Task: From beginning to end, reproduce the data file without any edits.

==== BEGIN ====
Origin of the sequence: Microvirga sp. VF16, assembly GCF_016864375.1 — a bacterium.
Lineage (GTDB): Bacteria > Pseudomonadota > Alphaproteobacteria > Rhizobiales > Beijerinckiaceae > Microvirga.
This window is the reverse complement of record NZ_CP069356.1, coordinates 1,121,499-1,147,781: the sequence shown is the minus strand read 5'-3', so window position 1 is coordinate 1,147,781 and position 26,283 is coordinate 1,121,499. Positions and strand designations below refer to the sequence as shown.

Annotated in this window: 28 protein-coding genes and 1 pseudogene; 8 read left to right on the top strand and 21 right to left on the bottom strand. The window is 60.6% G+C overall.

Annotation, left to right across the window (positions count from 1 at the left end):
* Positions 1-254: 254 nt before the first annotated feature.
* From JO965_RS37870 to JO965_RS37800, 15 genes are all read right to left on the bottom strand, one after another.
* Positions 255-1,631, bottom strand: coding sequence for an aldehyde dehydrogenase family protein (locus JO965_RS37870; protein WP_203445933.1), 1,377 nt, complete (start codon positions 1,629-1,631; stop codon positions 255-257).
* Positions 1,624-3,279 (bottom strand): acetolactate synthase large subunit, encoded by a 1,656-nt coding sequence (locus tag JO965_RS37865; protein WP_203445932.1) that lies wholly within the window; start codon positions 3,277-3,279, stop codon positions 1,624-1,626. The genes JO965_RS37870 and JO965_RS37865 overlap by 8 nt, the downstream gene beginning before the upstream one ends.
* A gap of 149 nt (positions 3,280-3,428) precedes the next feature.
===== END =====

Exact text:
Origin of the sequence: Microvirga sp. VF16, assembly GCF_016864375.1 — a bacterium.
Lineage (GTDB): Bacteria > Pseudomonadota > Alphaproteobacteria > Rhizobiales > Beijerinckiaceae > Microvirga.
This window is the reverse complement of record NZ_CP069356.1, coordinates 1,121,499-1,147,781: the sequence shown is the minus strand read 5'-3', so window position 1 is coordinate 1,147,781 and position 26,283 is coordinate 1,121,499. Positions and strand designations below refer to the sequence as shown.

Annotated in this window: 28 protein-coding genes and 1 pseudogene; 8 read left to right on the top strand and 21 right to left on the bottom strand. The window is 60.6% G+C overall.

Annotation, left to right across the window (positions count from 1 at the left end):
* Positions 1-254: 254 nt before the first annotated feature.
* From JO965_RS37870 to JO965_RS37800, 15 genes are all read right to left on the bottom strand, one after another.
* Positions 255-1,631, bottom strand: coding sequence for an aldehyde dehydrogenase family protein (locus JO965_RS37870; protein WP_203445933.1), 1,377 nt, complete (start codon positions 1,629-1,631; stop codon positions 255-257).
* Positions 1,624-3,279 (bottom strand): acetolactate synthase large subunit, encoded by a 1,656-nt coding sequence (locus tag JO965_RS37865; protein WP_203445932.1) that lies wholly within the window; start codon positions 3,277-3,279, stop codon positions 1,624-1,626. The genes JO965_RS37870 and JO965_RS37865 overlap by 8 nt, the downstream gene beginning before the upstream one ends.
* A gap of 149 nt (positions 3,280-3,428) precedes the next feature.